Have You Played? is an endless stream of game recommendations. One a day, every day of the year, perhaps for all time.
Ancient Domains of Mystery (ADOM) might be my favourite traditional roguelike. To some extent, the ranking depends on my mood, but ADOM has a remarkably well-tuned sense of progression to go along with the usual cluster of quaffable quandaries and randomised dungeoneering. Its sprawling depths are as perilous and perplexing as the pits of Moria and Hack, but the overworld is a fixed entity, with settlements and themed dungeons placed across it. I’ve played it for as many hours as any other game in existence and still find new challenges to overcome whenever I visit.
For those who came to know the term roguelike in recent times, ADOM is a fine entry point into the genre that spawned the term. The overworld structure and storyline of encroaching chaos offer stronger incentives to push onward than the usual dungeoncrawling objective. Many foguelikes simply ask you to go deeper until the magical macguffin is in your grasp but ADOM presents you with a firmer sense of purpose and belonging in the world.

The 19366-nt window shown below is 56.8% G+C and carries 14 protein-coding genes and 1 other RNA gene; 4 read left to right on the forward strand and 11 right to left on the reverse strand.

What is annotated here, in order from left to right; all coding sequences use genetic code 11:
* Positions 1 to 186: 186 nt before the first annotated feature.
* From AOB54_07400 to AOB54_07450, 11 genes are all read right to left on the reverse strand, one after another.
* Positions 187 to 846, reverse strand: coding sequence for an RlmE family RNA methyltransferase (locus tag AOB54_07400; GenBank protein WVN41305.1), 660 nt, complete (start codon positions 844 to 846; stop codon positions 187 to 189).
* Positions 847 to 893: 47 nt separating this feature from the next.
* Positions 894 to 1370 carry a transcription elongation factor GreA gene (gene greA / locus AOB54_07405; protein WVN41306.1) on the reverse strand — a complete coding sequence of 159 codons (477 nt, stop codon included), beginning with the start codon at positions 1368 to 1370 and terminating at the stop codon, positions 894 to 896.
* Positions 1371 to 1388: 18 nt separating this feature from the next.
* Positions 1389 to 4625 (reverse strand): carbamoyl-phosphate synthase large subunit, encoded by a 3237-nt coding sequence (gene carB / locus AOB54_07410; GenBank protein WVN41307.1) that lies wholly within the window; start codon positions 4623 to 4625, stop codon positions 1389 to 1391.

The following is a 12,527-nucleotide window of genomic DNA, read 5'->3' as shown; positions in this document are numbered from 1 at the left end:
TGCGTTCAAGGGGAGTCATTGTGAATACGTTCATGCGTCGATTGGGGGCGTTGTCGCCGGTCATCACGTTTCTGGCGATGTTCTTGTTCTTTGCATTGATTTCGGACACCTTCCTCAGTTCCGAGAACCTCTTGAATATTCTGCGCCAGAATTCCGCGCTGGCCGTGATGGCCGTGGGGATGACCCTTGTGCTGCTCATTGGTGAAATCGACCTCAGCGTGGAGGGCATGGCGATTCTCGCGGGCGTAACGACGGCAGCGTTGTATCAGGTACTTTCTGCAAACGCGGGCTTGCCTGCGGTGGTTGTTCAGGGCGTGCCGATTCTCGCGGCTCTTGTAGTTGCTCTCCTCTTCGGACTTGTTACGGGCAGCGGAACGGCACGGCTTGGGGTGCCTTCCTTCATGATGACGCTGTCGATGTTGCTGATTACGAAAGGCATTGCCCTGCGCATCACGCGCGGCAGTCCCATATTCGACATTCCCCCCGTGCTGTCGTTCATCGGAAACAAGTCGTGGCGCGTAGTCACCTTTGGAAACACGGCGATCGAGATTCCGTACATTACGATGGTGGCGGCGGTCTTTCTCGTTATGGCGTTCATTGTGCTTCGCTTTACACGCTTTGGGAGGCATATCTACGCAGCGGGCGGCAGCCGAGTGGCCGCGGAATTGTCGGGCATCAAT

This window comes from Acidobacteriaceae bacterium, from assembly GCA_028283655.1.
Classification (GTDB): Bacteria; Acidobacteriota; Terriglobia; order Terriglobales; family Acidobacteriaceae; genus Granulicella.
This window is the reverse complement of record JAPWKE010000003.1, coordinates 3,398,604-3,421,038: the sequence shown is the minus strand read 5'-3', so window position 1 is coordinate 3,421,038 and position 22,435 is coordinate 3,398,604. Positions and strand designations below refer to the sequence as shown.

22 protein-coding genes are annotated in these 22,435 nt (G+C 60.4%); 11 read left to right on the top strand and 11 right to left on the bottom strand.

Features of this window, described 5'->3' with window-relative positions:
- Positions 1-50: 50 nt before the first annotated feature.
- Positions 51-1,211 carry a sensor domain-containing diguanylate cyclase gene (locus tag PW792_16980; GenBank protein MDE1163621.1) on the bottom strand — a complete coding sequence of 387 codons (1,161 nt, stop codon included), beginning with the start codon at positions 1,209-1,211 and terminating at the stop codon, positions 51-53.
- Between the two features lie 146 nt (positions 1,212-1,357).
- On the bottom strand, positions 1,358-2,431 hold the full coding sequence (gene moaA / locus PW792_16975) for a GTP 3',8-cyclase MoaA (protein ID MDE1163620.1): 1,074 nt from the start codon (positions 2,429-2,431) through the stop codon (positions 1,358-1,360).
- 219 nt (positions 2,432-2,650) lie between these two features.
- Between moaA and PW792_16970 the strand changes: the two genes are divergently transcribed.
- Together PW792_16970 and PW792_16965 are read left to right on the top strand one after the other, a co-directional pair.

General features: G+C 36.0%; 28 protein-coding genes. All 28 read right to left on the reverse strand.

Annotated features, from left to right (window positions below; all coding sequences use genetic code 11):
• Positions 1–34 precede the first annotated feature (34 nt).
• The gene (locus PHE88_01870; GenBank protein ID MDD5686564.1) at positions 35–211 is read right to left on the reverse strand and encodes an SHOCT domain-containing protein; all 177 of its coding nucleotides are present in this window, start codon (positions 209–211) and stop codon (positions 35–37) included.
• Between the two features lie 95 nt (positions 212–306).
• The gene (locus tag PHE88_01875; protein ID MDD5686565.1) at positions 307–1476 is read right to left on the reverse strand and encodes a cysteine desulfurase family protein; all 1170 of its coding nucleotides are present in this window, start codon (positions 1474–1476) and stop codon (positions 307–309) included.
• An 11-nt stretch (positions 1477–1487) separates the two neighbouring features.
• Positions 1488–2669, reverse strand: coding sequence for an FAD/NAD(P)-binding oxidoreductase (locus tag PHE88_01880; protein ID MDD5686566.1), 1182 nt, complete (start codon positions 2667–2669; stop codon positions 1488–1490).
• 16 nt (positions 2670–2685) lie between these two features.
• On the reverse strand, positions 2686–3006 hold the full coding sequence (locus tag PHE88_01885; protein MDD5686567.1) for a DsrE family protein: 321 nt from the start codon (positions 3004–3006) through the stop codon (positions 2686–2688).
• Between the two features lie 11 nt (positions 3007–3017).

It’s also far more accessible than it was when I first played it back in the mid-nineties. Recent releases have attractive tilesets built in so you won’t have to worry about plugging them in yourself, or deciphering ASCII symbols to understand how many dragons are in the room with you. I still prefer the ASCII graphics but that’s what years of playing does – familiarity can make stubborn fools of us all.